All Eyes on China
T minus two weeks to the opening ceremonies of the Olympic Games in China. Amid the media throng, several Crimson correspondents offer insightful reports.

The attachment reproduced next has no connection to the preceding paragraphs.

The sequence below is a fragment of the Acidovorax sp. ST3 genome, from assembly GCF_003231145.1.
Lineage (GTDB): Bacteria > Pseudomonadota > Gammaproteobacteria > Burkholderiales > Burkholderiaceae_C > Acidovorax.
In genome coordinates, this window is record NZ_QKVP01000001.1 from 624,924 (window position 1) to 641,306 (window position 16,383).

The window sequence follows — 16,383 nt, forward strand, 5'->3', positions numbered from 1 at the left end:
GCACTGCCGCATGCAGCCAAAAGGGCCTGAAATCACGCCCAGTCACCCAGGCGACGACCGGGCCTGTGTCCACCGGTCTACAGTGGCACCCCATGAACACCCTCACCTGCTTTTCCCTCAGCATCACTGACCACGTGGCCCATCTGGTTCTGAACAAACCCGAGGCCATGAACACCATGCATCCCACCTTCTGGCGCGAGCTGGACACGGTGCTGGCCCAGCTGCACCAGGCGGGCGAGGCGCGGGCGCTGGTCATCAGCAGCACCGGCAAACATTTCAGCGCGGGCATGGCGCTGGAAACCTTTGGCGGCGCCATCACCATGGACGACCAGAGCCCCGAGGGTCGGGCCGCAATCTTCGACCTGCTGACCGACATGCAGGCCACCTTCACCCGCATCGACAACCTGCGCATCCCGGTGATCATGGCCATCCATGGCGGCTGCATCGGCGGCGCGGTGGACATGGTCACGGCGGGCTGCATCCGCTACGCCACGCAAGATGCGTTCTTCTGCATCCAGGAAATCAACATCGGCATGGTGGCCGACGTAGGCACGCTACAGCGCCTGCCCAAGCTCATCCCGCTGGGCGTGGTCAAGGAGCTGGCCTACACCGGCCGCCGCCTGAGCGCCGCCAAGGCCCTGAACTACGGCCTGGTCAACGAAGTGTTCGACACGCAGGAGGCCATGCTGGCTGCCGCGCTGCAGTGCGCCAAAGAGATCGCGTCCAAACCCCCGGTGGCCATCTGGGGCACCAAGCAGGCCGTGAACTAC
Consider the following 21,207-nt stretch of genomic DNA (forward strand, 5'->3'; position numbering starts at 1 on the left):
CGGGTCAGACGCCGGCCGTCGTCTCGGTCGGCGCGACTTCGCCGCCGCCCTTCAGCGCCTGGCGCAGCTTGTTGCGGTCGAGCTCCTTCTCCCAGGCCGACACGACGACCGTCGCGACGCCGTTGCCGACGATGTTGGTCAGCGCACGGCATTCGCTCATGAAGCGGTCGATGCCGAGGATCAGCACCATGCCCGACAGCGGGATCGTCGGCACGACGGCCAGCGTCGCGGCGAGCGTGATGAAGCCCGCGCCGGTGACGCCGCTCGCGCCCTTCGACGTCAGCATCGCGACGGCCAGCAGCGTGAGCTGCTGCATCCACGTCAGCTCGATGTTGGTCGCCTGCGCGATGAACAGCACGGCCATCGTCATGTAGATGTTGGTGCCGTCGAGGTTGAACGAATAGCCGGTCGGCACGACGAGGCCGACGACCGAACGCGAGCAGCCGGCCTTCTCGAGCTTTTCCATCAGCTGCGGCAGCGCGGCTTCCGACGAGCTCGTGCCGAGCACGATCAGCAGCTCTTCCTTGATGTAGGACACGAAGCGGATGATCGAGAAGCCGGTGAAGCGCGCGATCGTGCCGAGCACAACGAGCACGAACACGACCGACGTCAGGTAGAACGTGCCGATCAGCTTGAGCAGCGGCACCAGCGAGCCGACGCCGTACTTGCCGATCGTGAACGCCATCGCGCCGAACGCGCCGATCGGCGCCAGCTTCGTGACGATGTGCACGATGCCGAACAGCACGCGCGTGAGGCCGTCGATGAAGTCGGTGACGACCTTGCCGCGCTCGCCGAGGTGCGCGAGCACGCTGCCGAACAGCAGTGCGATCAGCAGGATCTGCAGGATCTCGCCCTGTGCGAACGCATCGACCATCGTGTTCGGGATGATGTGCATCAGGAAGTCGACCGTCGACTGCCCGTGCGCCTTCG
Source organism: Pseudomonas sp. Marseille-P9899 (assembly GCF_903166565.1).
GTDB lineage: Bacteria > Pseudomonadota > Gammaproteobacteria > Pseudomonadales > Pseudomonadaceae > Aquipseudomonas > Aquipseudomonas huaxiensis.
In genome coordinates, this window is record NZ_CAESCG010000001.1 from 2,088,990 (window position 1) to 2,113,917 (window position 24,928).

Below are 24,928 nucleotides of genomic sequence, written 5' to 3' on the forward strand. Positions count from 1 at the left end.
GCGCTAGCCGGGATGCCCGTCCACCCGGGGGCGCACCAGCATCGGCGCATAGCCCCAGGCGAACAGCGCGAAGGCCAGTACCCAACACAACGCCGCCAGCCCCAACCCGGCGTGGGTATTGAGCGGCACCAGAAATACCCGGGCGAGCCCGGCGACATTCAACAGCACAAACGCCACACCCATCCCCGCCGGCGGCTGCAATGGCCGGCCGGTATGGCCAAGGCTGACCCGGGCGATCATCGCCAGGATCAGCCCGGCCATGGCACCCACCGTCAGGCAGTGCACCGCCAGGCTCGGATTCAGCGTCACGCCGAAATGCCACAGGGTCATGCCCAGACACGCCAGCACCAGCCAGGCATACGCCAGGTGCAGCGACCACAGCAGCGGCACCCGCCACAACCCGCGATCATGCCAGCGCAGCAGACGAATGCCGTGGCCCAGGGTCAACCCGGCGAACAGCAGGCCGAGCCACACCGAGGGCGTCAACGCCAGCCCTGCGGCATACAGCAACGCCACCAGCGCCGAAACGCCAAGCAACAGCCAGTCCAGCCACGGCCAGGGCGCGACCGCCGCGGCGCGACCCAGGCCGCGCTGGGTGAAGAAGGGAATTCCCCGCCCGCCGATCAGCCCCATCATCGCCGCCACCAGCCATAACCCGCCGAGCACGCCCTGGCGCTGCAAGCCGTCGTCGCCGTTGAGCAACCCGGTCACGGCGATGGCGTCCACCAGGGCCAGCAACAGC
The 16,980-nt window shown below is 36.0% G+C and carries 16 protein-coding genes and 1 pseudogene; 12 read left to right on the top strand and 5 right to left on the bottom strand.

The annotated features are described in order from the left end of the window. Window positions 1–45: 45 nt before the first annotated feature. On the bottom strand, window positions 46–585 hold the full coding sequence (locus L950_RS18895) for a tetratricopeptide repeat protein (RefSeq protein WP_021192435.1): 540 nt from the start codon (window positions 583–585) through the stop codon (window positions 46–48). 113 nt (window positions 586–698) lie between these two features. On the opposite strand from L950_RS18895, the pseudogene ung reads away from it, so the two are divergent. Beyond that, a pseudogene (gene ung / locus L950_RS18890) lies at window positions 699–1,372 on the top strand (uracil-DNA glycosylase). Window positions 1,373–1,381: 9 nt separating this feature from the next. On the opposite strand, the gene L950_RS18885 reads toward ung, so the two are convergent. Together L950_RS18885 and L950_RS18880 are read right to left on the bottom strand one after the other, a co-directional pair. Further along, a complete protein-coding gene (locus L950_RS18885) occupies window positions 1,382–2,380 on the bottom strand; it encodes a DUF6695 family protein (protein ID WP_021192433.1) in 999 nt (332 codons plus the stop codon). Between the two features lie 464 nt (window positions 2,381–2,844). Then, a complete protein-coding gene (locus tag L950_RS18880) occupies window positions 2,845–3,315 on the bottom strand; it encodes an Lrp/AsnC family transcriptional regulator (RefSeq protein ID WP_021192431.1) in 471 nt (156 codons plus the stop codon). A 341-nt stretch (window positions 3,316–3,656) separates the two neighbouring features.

Like many of his peers, Tang couldn't figure out why foreigners were so agitated about Tibet—an impoverished backwater, as he saw it, that China had tried for decades to civilize. Boycotting the Beijing Games in the name of Tibet seemed as logical to him as shunning the Salt Lake City Olympics to protest America's treatment of the Cherokee.See also this piece on Zou Shiming, the captain of China's national boxing team and the first boxer in Chinese history to be considered a contender for an Olympic gold medal; and this one on the "national scramble" to learn English in time for the Olympics. For further reading on contemporary China, the New York Times recommends Out of Mao's Shadow, a new book by Philip Pan ’93, former Beijing bureau chief for the Washington Post (also mentioned in the Off the Shelf column in the current issue of Harvard Magazine). And coming out October 7 is Factory Girls by Leslie Chang ’91, who spent 10 years in China with the Wall Street Journal. The book explores the lives of migrant workers, taking readers "inside a sneaker factory so large that it has its own hospital, movie theater, and fire department; to posh karaoke bars that are fronts for prostitution; to makeshift English classes where students shave their heads in monklike devotion and sit day after day in front of machines watching English words flash by; and back to a farming village for the Chinese New Year, revealing the poverty and idleness of rural life that drive young girls to leave home in the first place." The China Beat blog has an essay by Chang about the experience of writing the book. And in this feature from the May 2008 issue of National Geographic, Chang zooms in on China's middle class and the pressures that accompany economic growth.
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